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  2. I can't wait until they are gone. Really --I can't wait.

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  3. Hilarious, and at times feel the same way. Last night especially when the 12 year old decided to mouth off and I wanted to rip her hair from her head....I did'nt!

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  4. Best post ever! I was really sad when my first left home. I still have my 3rd coming and going a bit but mostly she is gone. My son is back and it is not sitting well with me. I'm ready to send him packing even if he has no money.

    I live with another adult male now who is not my husband or even lover. TOTAL PAIN IN THE ASS!

    I'm SO ready to be all alone again or, better yet, with a good man who loves me. So ready.

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  5. BTW - whenver I see 'tears are streaming down my face' on the internet I think - bullshit. Tears are not streaming down you face any more than someone really spewed coffee all over the keyboard and no, it isn't cute to say so.

    And another thing 'grab this baby bird by the beak' - bwahahahahaha... what that lady needs to do is go to writing class - or step away from the keyboard.

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  6. I’m somewhere in between happy they’ll be gone someday fairly soon and sad about it too. I already do a lot of things on my own, so I’m not craving alone time and the truth is 80% of the time I truly enjoy having my daughter around, enough so that I know I’ll really miss her when she’s not here on a daily basis. Yeah, it’ll be nice to have all that couple time and I certainly won’t miss the drama of school assignments, but our relationship is so much more than that, I’ll know I’ll be a little lonely without her.

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  7. "Homer, don't forget your promise to the kids."

    "That's right. When you're 18, you're outta here!"

    Empty nest syndrome? Bring it on.

    Somebody drank low-fat ranch dressing from the bottle? You can't make this stuff up.

    I *will* miss my daughter when she moves out. She makes great pie. ;)

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  8. All I can say is AMEN SISTER!! I have my oldest child at 21, I'm now 41 and my youngest is almost 15. I recently started college classes at a community college so I can decide what I want to "BE" when I grow up. I completely agree with you - I'm ready for MY life. Time to enjoy my husband and have a career and do whatever I want to do. Sounds selfish, but that's just the way I feel. Soon, it will be my turn.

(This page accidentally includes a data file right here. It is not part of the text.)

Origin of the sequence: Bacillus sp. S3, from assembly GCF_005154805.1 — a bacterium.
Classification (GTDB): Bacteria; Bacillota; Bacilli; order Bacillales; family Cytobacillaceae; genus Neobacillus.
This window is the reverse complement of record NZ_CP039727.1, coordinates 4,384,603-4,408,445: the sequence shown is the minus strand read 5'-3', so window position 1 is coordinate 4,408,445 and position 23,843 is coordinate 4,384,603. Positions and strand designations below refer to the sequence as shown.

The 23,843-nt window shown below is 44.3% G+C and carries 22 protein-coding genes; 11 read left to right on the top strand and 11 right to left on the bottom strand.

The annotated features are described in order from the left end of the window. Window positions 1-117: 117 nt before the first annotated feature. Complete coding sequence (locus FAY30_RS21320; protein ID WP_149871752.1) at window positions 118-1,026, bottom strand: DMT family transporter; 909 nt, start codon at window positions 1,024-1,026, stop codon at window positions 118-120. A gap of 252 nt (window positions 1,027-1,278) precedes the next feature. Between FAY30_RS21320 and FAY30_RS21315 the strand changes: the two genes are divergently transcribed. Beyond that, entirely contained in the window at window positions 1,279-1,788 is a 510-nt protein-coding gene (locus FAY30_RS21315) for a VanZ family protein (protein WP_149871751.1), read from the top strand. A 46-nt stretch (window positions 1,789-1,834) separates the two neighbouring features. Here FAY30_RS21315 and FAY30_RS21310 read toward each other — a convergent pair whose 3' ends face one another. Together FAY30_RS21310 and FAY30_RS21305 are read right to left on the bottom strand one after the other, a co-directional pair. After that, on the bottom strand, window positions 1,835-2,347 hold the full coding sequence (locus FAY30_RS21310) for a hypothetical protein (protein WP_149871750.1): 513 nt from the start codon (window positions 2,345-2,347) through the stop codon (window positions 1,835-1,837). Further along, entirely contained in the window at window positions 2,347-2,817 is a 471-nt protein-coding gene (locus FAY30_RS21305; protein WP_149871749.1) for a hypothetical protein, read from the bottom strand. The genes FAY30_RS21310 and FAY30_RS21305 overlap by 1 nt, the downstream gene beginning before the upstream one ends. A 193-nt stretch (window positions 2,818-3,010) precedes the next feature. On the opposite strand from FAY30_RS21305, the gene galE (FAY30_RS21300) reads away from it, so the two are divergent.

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  9. Okay, I've lurked for a while but just had to say - you've earned it ENJOY IT!! You and I are only 2 years apart and I read your post while cleaning up dinner, yelling at twin 8 year olds to do their homework and trying to teach a crash course in cursive. I guess I had my chance to "live a little" before my kids were born but I wasn't smart enough to really enjoy it. I've got great plans for 2018 and this time I'll appreciate it! Meanwhile, have a chocolate latte for me!

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  10. I had my daughter at 18 and from the time she was 2 years old if you asked her what she was getting for her 18th birthday, she would tell you luggage. I love my daughter to death but I could not wait for the day she left. I too had a good relationship, we still do, and I missed her company but she's still around so I still see her. I literally said on her 18th birthday, my work here is done. She still lived with us for a while while she attended school but I was done. That's when I went back to college to figure out what I was going to do with my life. Yeah, anyone who has tears streaming down their face really needs to get a hobby. I bet their kids couldn't wait to get out of there.

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  11. Ok, now I feel really bad...because I know I've crashed my mom's life with my kids...even though I already know...but this drives it home.

    I think I had such a difficult time when the kids would to to CA every 2 weeks because it forced me into a part-time parenting situation. It was tough to flip that switch: 2 weeks mom, 2 weeks off. A giant mess, perfectly clean. Run/bike whenever I want, plan around naps and jogging stroller.

    I guess I kinda laugh when people can't imagine a day without their child. It's good to have an identity. Feel good about it.

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  12. What a brilliant post. How lame to have no emotional identity separate from your kids

    I especially liked this bit "I stopped trying to get some meaning or reward out of parenthood long ago. It was my job, and when I enjoyed it, that was a bonus"

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  13. you are in the second phase of your life and you've earned this time so enjoy it. Be glad you're kids turned out so well. I'm still in the phase where I'm not sure how he's going to turn out. I think he's a great kid but seems the teachers don't think the same thing...sigh.

    sometimes I can't wait for the empty nest when he's successfully been raised and flown the coop. a happy, healthy young man